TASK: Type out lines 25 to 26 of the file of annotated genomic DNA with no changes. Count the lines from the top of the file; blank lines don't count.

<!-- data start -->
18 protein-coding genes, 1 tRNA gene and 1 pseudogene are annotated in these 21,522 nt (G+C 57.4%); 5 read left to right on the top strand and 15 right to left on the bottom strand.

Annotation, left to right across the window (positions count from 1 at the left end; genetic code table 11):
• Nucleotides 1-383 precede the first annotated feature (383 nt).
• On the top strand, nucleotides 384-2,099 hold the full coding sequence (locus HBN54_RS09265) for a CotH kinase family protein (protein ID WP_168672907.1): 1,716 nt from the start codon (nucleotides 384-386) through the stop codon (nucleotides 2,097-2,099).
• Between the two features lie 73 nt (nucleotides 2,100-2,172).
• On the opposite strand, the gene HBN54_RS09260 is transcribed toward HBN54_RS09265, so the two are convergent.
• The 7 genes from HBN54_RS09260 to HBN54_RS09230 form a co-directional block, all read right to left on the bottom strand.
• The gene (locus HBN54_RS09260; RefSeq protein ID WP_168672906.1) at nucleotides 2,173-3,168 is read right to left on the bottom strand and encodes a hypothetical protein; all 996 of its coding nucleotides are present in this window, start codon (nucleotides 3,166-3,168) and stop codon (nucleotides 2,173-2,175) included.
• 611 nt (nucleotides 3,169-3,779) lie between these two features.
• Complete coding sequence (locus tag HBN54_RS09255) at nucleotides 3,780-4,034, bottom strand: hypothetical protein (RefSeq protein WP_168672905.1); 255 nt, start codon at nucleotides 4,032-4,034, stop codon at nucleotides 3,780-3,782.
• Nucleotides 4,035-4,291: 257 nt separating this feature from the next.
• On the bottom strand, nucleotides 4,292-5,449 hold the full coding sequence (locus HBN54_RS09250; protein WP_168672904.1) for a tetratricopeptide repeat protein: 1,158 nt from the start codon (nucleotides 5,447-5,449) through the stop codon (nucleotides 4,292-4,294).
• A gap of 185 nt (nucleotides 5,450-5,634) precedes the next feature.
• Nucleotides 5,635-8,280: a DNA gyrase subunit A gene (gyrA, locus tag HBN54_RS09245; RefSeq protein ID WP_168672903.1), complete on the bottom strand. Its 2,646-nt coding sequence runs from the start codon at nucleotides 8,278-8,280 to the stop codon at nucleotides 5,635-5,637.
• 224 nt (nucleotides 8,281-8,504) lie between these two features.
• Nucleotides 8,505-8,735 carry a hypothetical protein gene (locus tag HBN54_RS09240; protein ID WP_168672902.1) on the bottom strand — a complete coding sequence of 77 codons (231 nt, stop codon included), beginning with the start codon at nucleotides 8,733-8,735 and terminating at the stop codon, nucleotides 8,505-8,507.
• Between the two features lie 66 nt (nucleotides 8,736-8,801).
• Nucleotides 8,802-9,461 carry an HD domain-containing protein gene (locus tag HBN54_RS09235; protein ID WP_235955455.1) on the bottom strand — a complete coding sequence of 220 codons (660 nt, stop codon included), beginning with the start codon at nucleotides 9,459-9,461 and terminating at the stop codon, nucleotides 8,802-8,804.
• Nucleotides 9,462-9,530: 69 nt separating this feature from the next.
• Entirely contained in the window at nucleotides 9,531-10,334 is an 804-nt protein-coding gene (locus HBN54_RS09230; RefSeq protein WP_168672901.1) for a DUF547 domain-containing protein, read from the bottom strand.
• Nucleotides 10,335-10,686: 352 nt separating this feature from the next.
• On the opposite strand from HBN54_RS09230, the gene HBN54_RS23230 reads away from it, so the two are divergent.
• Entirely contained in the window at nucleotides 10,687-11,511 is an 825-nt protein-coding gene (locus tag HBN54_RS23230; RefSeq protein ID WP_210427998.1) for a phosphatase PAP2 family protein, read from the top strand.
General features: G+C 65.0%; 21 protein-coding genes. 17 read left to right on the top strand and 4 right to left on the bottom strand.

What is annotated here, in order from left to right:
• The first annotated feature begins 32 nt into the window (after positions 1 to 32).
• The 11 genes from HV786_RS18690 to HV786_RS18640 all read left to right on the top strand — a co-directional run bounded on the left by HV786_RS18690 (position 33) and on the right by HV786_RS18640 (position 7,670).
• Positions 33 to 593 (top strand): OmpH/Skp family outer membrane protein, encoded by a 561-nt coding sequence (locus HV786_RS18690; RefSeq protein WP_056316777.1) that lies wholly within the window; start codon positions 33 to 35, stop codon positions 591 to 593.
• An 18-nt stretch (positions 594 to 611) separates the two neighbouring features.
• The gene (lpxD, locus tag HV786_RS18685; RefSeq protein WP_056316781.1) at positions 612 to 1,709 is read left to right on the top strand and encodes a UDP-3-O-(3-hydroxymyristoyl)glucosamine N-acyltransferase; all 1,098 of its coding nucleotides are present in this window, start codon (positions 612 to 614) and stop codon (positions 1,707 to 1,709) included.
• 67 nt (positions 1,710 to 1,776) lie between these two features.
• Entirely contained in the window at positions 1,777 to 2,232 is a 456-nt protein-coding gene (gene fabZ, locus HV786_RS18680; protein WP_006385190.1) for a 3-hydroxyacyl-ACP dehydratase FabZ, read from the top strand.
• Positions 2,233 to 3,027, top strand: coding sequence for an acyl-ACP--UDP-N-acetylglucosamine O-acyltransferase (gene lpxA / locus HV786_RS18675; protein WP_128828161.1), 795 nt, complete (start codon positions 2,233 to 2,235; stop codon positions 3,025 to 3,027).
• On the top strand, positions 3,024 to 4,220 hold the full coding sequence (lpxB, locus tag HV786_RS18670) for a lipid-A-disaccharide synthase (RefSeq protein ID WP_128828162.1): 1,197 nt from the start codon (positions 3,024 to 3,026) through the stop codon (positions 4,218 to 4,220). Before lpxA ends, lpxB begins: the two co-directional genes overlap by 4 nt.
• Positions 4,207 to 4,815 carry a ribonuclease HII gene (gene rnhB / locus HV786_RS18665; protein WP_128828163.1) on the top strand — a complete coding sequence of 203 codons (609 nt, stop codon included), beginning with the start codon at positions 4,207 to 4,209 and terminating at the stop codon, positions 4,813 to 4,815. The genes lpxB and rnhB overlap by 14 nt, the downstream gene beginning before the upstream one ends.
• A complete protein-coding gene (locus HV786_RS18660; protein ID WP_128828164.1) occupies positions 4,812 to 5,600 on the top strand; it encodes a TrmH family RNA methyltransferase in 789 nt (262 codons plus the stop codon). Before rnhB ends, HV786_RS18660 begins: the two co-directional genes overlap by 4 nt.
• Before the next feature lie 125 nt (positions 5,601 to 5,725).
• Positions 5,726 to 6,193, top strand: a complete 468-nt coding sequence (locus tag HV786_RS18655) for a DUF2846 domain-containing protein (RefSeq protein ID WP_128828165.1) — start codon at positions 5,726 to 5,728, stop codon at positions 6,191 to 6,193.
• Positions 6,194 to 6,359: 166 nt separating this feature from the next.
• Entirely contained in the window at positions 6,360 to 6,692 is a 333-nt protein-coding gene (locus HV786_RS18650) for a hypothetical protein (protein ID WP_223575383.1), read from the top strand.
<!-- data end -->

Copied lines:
What is annotated here, in order from left to right:
• The first annotated feature begins 32 nt into the window (after positions 1 to 32).